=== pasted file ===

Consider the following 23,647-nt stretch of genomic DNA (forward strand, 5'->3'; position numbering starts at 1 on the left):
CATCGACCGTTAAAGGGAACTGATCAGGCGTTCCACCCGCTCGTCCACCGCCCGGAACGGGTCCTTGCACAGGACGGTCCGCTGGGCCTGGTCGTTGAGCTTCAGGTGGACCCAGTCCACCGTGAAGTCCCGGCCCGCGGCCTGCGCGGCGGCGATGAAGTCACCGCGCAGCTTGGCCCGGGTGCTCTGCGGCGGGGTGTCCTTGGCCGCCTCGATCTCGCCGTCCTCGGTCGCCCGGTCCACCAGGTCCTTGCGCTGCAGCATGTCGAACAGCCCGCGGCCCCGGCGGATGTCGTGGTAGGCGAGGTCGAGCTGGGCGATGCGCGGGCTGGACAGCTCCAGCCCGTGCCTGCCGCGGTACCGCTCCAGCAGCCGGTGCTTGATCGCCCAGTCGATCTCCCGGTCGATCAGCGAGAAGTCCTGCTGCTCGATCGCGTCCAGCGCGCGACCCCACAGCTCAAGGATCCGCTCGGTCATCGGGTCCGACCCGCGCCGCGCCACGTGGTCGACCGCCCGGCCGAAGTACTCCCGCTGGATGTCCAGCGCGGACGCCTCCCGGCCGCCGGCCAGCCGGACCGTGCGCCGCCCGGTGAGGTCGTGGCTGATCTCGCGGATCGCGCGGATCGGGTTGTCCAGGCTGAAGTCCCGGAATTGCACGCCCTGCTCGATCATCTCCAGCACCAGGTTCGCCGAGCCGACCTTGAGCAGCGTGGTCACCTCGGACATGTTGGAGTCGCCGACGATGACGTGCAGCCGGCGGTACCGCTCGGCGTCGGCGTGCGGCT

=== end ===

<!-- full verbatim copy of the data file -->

Consider the following 23,647-nt stretch of genomic DNA (forward strand, 5'->3'; position numbering starts at 1 on the left):
CATCGACCGTTAAAGGGAACTGATCAGGCGTTCCACCCGCTCGTCCACCGCCCGGAACGGGTCCTTGCACAGGACGGTCCGCTGGGCCTGGTCGTTGAGCTTCAGGTGGACCCAGTCCACCGTGAAGTCCCGGCCCGCGGCCTGCGCGGCGGCGATGAAGTCACCGCGCAGCTTGGCCCGGGTGCTCTGCGGCGGGGTGTCCTTGGCCGCCTCGATCTCGCCGTCCTCGGTCGCCCGGTCCACCAGGTCCTTGCGCTGCAGCATGTCGAACAGCCCGCGGCCCCGGCGGATGTCGTGGTAGGCGAGGTCGAGCTGGGCGATGCGCGGGCTGGACAGCTCCAGCCCGTGCCTGCCGCGGTACCGCTCCAGCAGCCGGTGCTTGATCGCCCAGTCGATCTCCCGGTCGATCAGCGAGAAGTCCTGCTGCTCGATCGCGTCCAGCGCGCGACCCCACAGCTCAAGGATCCGCTCGGTCATCGGGTCCGACCCGCGCCGCGCCACGTGGTCGACCGCCCGGCCGAAGTACTCCCGCTGGATGTCCAGCGCGGACGCCTCCCGGCCGCCGGCCAGCCGGACCGTGCGCCGCCCGGTGAGGTCGTGGCTGATCTCGCGGATCGCGCGGATCGGGTTGTCCAGGCTGAAGTCCCGGAATTGCACGCCCTGCTCGATCATCTCCAGCACCAGGTTCGCCGAGCCGACCTTGAGCAGCGTGGTCACCTCGGACATGTTGGAGTCGCCGACGATGACGTGCAGCCGGCGGTACCGCTCGGCGTCGGCGTGCGGCT